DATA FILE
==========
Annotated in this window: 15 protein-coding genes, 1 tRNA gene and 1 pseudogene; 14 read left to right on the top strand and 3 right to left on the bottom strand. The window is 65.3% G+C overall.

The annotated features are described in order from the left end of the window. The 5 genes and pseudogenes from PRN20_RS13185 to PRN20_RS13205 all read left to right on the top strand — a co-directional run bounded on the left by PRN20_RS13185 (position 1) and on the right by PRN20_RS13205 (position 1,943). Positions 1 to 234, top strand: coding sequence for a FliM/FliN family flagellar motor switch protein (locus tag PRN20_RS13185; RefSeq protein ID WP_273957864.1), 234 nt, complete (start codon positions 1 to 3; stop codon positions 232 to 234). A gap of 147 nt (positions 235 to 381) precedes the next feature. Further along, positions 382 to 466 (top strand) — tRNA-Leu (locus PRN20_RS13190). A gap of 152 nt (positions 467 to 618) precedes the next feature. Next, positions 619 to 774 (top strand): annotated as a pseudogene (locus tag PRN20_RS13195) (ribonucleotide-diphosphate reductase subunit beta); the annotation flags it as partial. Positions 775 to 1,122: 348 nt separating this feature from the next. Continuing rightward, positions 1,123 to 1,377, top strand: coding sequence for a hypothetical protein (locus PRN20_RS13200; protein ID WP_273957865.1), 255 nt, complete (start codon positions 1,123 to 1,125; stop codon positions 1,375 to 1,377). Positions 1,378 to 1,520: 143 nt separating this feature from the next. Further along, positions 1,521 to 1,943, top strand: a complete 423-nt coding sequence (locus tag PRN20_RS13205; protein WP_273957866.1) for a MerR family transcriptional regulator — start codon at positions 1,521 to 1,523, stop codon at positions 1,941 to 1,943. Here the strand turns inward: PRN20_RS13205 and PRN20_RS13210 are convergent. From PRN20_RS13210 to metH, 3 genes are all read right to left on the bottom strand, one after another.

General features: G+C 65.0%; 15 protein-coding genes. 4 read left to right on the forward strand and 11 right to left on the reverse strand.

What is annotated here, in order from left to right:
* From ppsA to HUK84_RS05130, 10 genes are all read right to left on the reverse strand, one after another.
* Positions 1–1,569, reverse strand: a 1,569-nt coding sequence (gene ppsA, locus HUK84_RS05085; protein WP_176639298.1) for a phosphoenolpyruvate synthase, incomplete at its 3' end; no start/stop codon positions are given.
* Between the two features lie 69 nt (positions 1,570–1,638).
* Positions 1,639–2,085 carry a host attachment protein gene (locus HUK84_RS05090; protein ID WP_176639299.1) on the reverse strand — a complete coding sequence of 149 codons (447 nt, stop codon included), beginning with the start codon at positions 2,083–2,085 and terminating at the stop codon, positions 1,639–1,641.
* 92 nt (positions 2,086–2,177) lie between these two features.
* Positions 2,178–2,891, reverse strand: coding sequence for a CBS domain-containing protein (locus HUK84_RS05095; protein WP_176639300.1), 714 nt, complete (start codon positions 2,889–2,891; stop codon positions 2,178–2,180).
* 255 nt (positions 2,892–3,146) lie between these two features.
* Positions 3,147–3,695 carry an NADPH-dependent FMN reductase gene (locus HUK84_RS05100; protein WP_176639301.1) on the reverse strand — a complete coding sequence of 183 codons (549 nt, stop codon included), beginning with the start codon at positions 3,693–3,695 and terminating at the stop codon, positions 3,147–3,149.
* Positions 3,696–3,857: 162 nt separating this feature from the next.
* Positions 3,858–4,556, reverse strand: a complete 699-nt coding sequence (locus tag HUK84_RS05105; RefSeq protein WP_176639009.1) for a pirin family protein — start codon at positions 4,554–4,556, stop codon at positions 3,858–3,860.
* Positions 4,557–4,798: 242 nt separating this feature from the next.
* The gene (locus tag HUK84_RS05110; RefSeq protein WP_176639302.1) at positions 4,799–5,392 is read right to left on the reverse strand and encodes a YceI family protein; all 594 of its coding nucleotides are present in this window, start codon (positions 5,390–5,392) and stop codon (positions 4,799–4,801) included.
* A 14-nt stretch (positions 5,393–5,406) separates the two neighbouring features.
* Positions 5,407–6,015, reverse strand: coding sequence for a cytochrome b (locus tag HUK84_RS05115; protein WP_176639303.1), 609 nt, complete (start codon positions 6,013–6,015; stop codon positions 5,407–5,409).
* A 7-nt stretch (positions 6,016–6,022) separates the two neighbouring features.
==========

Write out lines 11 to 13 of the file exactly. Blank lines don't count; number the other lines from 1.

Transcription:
* 255 nt (positions 2,892–3,146) lie between these two features.
* Positions 3,147–3,695 carry an NADPH-dependent FMN reductase gene (locus HUK84_RS05100; protein WP_176639301.1) on the reverse strand — a complete coding sequence of 183 codons (549 nt, stop codon included), beginning with the start codon at positions 3,693–3,695 and terminating at the stop codon, positions 3,147–3,149.
* Positions 3,696–3,857: 162 nt separating this feature from the next.